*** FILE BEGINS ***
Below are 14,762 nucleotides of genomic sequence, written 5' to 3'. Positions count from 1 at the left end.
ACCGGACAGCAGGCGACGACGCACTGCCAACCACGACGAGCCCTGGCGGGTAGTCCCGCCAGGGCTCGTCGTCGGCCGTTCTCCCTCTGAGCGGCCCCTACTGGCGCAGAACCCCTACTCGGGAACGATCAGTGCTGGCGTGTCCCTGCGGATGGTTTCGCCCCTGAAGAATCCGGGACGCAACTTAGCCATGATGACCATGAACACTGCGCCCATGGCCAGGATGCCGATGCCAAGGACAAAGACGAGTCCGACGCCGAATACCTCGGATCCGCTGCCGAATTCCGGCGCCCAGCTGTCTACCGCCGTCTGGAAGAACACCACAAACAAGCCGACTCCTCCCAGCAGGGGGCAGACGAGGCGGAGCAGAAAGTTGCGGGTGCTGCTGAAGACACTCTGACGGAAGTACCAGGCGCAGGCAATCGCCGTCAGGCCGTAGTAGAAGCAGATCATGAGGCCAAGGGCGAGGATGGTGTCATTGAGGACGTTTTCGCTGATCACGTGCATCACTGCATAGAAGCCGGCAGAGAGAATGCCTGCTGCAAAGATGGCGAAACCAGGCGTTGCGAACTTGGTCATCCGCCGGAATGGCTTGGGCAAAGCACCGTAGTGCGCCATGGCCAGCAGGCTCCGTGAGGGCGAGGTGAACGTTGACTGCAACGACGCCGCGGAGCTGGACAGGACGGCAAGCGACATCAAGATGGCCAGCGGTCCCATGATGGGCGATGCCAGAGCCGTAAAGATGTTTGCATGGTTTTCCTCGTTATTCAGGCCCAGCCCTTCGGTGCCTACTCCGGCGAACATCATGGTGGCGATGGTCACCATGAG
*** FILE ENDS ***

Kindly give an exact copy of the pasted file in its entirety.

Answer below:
Below are 14,762 nucleotides of genomic sequence, written 5' to 3'. Positions count from 1 at the left end.
ACCGGACAGCAGGCGACGACGCACTGCCAACCACGACGAGCCCTGGCGGGTAGTCCCGCCAGGGCTCGTCGTCGGCCGTTCTCCCTCTGAGCGGCCCCTACTGGCGCAGAACCCCTACTCGGGAACGATCAGTGCTGGCGTGTCCCTGCGGATGGTTTCGCCCCTGAAGAATCCGGGACGCAACTTAGCCATGATGACCATGAACACTGCGCCCATGGCCAGGATGCCGATGCCAAGGACAAAGACGAGTCCGACGCCGAATACCTCGGATCCGCTGCCGAATTCCGGCGCCCAGCTGTCTACCGCCGTCTGGAAGAACACCACAAACAAGCCGACTCCTCCCAGCAGGGGGCAGACGAGGCGGAGCAGAAAGTTGCGGGTGCTGCTGAAGACACTCTGACGGAAGTACCAGGCGCAGGCAATCGCCGTCAGGCCGTAGTAGAAGCAGATCATGAGGCCAAGGGCGAGGATGGTGTCATTGAGGACGTTTTCGCTGATCACGTGCATCACTGCATAGAAGCCGGCAGAGAGAATGCCTGCTGCAAAGATGGCGAAACCAGGCGTTGCGAACTTGGTCATCCGCCGGAATGGCTTGGGCAAAGCACCGTAGTGCGCCATGGCCAGCAGGCTCCGTGAGGGCGAGGTGAACGTTGACTGCAACGACGCCGCGGAGCTGGACAGGACGGCAAGCGACATCAAGATGGCCAGCGGTCCCATGATGGGCGATGCCAGAGCCGTAAAGATGTTTGCATGGTTTTCCTCGTTATTCAGGCCCAGCCCTTCGGTGCCTACTCCGGCGAACATCATGGTGGCGATGGTCACCATGAG